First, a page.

There are few food moments that really define summer. The first tomato… plump, ripe and red on the vine, destined for a BLT sandwich or a mozzarella and fresh basil union. Sweet corn that doesn’t need to be cooked before eating or green beans snapped and ready to eat.

But the first moment, for many, is probably the summer’s first fresh picked strawberry.

I think before I’d even unpacked my boxes after buying my house I planted a small strawberry patch in the front yard. When I was younger my parents used to drive us out into the country in North Carolina, where I grew up, and we’d get turned loose between the dense rows of a you-pick strawberry patch each with a green plastic pint container to fill to its brim. Here’s the thing about a fresh picked strawberry, it’s a lot like a garden fresh tomato. Once you taste it straight from the plant you will never, ever, be able to truly appreciate the industrial farmed and grocery store hustled version of the same plant. The taste of the garden fresh variety is incomparable in the tastiest of ways.


Fast forward a few years and my little patch has become a thick ground cover of fruit bearing, summer awesomeness. And, I’m not going to lie, I completely neglect those little plants laying out there in the farthest corner of my little front yard, tucked under the Kwanza cherry tree. If you’ve hesitated to plant strawberries because you think it’s too much work, I encourage you to reconsider. My maintenance commitment to these plants has fallen somewhere between never and none.

This summer a bumper crop, um, came to fruition. I actually, for the first time ever, had more fresh strawberries than I could handle. It was out of control. I’m also pretty sure this variety, which somebody (me-body) forgot to document, was developed to be more of a jam berry. The just aren’t quite as full body flavored as my other strawberries. (Now, keep that statement in context… we’re still hovering at a bout an 8 on the strawberry tasty scale).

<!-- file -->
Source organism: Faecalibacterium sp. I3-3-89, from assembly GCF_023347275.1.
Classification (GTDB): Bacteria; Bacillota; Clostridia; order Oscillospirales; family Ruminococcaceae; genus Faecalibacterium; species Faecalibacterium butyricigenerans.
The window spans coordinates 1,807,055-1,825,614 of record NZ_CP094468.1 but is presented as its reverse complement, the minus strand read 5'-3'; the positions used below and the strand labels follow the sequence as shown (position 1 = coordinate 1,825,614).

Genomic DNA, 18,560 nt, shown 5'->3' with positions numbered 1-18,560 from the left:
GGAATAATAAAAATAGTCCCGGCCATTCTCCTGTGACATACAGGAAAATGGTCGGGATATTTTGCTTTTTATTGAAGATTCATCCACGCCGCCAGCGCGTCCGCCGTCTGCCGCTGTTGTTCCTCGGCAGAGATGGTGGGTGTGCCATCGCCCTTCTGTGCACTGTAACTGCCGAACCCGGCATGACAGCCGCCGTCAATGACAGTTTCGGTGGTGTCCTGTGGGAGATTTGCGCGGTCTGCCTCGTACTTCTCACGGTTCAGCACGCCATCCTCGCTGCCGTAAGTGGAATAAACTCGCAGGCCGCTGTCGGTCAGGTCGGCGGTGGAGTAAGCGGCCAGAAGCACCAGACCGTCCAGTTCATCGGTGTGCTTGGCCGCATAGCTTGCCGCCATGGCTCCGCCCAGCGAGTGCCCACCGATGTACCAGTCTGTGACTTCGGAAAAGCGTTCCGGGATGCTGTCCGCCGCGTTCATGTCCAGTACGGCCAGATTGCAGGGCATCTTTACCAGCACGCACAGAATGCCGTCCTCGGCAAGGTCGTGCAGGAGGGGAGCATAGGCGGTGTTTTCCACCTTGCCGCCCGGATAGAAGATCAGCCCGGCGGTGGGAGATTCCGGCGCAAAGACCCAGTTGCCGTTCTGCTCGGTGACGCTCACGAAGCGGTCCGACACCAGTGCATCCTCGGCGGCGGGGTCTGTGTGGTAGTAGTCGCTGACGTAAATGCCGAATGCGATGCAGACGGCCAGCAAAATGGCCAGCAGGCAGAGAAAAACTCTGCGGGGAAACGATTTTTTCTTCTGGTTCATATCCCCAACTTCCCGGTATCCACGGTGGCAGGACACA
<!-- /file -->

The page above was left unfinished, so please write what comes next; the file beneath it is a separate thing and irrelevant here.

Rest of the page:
A little background on this amazing summer treat. There are two varieties based on when they set fruit, june-bearing and ever-bearing. The June-bearing plants well provide a flush of fruit in a short span of a few weeks. Because of this, these fruits are typically used for jams, a process that requires ALOT of berries. These plants also tend to put out a lot of runners, or side shoots, that root and grow into new fruiting plants. That’s how I ended up with a thick carpet of strawberry plants with zero effort.

Ever-bearing strawberries, on the other hand, set fruit throughout the season. I have several of these plants close to my front door where I tend to snag a berry or two on my way back from the mailbox each day. In my experience the ever-bearing plants tend to set larger, and incredibly sweeter and tastier fruit in comparison to the June-bearing varieties.


Well, what do you do with a bumper crop of strawberries that aren’t as sweet as some? You. Make. Jam. (If you started singing “We Jammin'” in your head you rock and are as big a dork as the author.)

When I cook from the garden I like to keep things whole and simple. Naturally I went in search of a simple recipe online. Turns out they’re all pretty simple. Strawberry jam is made from, well, strawberries and sugar. From there I found a couple of variants on the third ingredient. Some, use pectin, which is a naturally occurring carbohydrate found in many fruits that binds the cell walls together. It’s basically what puts the gel in your jelly. I wasn’t really digging on adding another processed ingredient in addition to sugar so I pressed onward. It turns out that lemon juice is an excellent alternative to powdered pectin. It’s acidic properties create some sort of chemical awesomery that gels the sugar.

The whole process was surprisingly simple and the results are so tasty it’s hard to wait for it to cool. Plus, if you have the self-control to stash a couple of jars away you can have a taste of summer anytime of year, even in the dead of winter. It’s proven, I didn’t have that kind of self control.

Ready to make some strawberry jam? Fellow New River Gorge blogger, Elizabeth Morton of The Mustard Ceiling Blog, joined me for an adventure in strawberry jam makin’. Here’s the recipe we pieced together:
Click for a Simple 3 Ingredient Strawberry Jam Recipe…

Thanks for the amazing pics, Elizabeth!